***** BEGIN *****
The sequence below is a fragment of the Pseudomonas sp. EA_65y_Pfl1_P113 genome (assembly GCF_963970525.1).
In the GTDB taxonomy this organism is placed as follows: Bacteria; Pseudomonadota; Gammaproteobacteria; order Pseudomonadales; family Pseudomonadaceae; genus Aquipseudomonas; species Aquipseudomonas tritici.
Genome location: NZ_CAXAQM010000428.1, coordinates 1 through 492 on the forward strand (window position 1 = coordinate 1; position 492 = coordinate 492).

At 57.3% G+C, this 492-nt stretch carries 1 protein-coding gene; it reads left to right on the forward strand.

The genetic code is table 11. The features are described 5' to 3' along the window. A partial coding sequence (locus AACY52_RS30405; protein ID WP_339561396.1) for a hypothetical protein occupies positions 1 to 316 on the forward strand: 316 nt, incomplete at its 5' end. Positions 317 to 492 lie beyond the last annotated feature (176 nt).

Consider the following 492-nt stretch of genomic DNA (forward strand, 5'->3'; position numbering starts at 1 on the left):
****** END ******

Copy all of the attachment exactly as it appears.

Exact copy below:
The sequence below is a fragment of the Pseudomonas sp. EA_65y_Pfl1_P113 genome (assembly GCF_963970525.1).
In the GTDB taxonomy this organism is placed as follows: Bacteria; Pseudomonadota; Gammaproteobacteria; order Pseudomonadales; family Pseudomonadaceae; genus Aquipseudomonas; species Aquipseudomonas tritici.
Genome location: NZ_CAXAQM010000428.1, coordinates 1 through 492 on the forward strand (window position 1 = coordinate 1; position 492 = coordinate 492).

At 57.3% G+C, this 492-nt stretch carries 1 protein-coding gene; it reads left to right on the forward strand.

The genetic code is table 11. The features are described 5' to 3' along the window. A partial coding sequence (locus AACY52_RS30405; protein ID WP_339561396.1) for a hypothetical protein occupies positions 1 to 316 on the forward strand: 316 nt, incomplete at its 5' end. Positions 317 to 492 lie beyond the last annotated feature (176 nt).

Consider the following 492-nt stretch of genomic DNA (forward strand, 5'->3'; position numbering starts at 1 on the left):